Supreme Court of India
Uttam Singh Dugal & Co.Ltd vs United Bank Of India & Ors on 8 August, 2000
Learned Counsel for the appellant contended that Order XII Rule 6 comes under the heading admissions and a judgment on admission could be given only after due opportunity to the other side to explain the admission, if any, made; that such admission should have been made only in the course of the pleadings or else the other side will not have an opportunity to explain such admission; that even though, the provision reads that the court may at any stage of the suit make such order as it thinks fit effect of admission, if any, can be considered only at the time of trial; that the admission even in pleadings will have to be read along with order VIII Rule 5(1) of CPC and Court need not necessarily proceed to pass an order or a judgment on the basis of such admission but call upon the party relying upon such admission to prove its case independently; that during pendency of other suits and the nature of contentions raised in the case, it would not be permissible at all to grant the relief before trial as has been done in the present case; that the expression admissions made in the course of the pleadings or otherwise will have to be read together and the expression otherwise will have to be interpreted ejusdem generis.
As to the object of the Order XII Rule 6, we need not say anything more than what the legislature itself has said when the said provision came to be amended. In the objects and reasons set out while amending the said rule, it is stated that where a claim is admitted, the court has jurisdiction to enter a judgment for the plaintiff and to pass a decree on admitted claim. The object of the Rule is to enable the party to obtain a speedy judgment at least to the extent of the relief to which according to the admission of the defendant, the plaintiff is entitled. We should not unduly narrow down the meaning of this Rule as the object is to enable a party to obtain speedy judgment. Where other party has made a plain admission entitling the former to succeed, it should apply and also wherever there is a clear admission of facts in the face of which, it is impossible for the party making such admission to succeed.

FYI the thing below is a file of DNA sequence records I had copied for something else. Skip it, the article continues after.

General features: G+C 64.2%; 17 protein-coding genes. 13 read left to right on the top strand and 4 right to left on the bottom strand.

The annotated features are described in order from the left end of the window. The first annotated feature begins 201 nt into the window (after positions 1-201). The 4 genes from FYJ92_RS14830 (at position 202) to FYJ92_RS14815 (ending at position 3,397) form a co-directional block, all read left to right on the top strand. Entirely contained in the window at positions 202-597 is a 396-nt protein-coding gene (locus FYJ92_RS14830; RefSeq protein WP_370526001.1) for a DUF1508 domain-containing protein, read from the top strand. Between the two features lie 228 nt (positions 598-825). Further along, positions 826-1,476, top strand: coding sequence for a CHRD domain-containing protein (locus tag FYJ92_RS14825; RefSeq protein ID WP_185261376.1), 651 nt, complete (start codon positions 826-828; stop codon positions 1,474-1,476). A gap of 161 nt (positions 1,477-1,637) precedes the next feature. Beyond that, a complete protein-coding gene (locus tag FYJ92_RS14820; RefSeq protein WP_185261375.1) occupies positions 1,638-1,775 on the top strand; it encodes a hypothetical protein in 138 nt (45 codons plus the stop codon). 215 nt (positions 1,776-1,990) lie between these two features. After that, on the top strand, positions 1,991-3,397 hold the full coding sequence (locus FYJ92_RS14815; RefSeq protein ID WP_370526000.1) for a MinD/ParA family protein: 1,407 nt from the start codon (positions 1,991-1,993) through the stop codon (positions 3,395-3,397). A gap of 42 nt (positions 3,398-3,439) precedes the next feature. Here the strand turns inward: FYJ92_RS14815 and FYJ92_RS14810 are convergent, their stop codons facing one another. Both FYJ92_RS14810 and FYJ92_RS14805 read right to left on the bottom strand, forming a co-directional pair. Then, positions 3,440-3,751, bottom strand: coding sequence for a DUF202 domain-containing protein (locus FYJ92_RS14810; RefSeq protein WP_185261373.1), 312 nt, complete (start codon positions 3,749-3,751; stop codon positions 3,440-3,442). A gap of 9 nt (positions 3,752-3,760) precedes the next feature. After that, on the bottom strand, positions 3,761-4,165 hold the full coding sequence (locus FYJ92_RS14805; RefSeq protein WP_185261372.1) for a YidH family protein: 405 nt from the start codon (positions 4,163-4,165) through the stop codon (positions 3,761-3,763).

Learned counsel for the Petitioner contended that admissions referred to in Order XII, Rule 6 CPC should be of the same nature as other admissions referred to in other rule preceding this Rule. Admissions generally arise when a statement is made by a party in any of the modes provided under Sections 18 to 23 of the Evidence Act, 1872. Admissions are of many kinds : they may be considered as being on the record as actual if that is either in the pleadings or in answer to interrogatories or implied from the pleadings by non-traversal. Secondly as between parties by agreement or notice. Since we have considered that admission for passing the judgment is based on pleadings itself it is unnecessary to examine as to what kinds of admissions are covered by Order XII, Rule 6 CPC.
Supreme Court of India
Himani Alloys Ltd vs Tata Steel Ltd on 5 July, 2011
It is true that a judgment can be given on an b�admissionb� contained in the minutes of a meeting. But the admission should be categorical. It should be a conscious and deliberate act of the party making it, showing an intention to be bound by it. Order 12 Rule 6 being an enabling provision, it is neither mandatory nor peremptory but discretionary. The court, on examination of the facts and circumstances, has to exercise its judicial discretion, keeping in mind that a judgment on admission is a judgment without trial which permanently denies any remedy to the defendant, by way of an appeal on merits. Therefore unless the admission is clear, unambiguous and unconditional, the discretion of the Court should not be exercised to deny the valuable right of a defendant to contest the claim. In short the discretion should be used only when there is a clear b�admissionb� which can be acted upon. (See also Uttam Singh Duggal & Co. Ltd. vs. United Bank of India [2000 (7) SCC 120], Karam Kapahi vs. Lal Chand Public Charitable Trust [2010 (4) SCC 753] and Jeevan Diesels and Electricals Ltd. vs. Jasbir Singh Chadha [2010 (6) SCC 601]. There is no such admission in this case.
Supreme Court of India
Karam Kapahi & Ors vs M/S Lal Chand Public Charitabl ... on 7 April, 2010
he principles behind Order 12 Rule 6 are to give the plaintiff a right to speedy judgment. Under this Rule either party may get rid of so much of the rival claims about `which there is no controversy' [See the dictum of Lord Jessel, the Master of Rolls, in Thorp versus Holdsworth in (1876) 3 Chancery Division 637 at 640]. In this connection, it may be noted that order 12 Rule 6 was amended by the Amendment Act of 1976.
47. Prior to amendment the Rule read thus:-
"6. Judgment on admissions. - Any party may, at any stage of a suit, where admissions of facts have been made, either on pleadings or otherwise, apply to the Court for such judgment or order as upon such admission he may be entitled to, without waiting for the determination of any other question between the parties and the Court may upon such application make such order or give such judgment, as the Court may think just."
48. In the 54th Law Commission Report, an amendment was suggested to enable the Court to give a judgment not only on the application of a party but on its own motion. It is thus clear that the amendment was brought about to further the ends of justice and give these provisions a wider sweep by empowering judges to use it `ex debito justitial, a Latin term, meaning a debt of justice. In our opinion the thrust of the amendment is that in an appropriate case, a party, on the admission of the other party, can press for judgment, as a matter of legal right. However, the Court always retains its discretion in the matter of pronouncing judgment.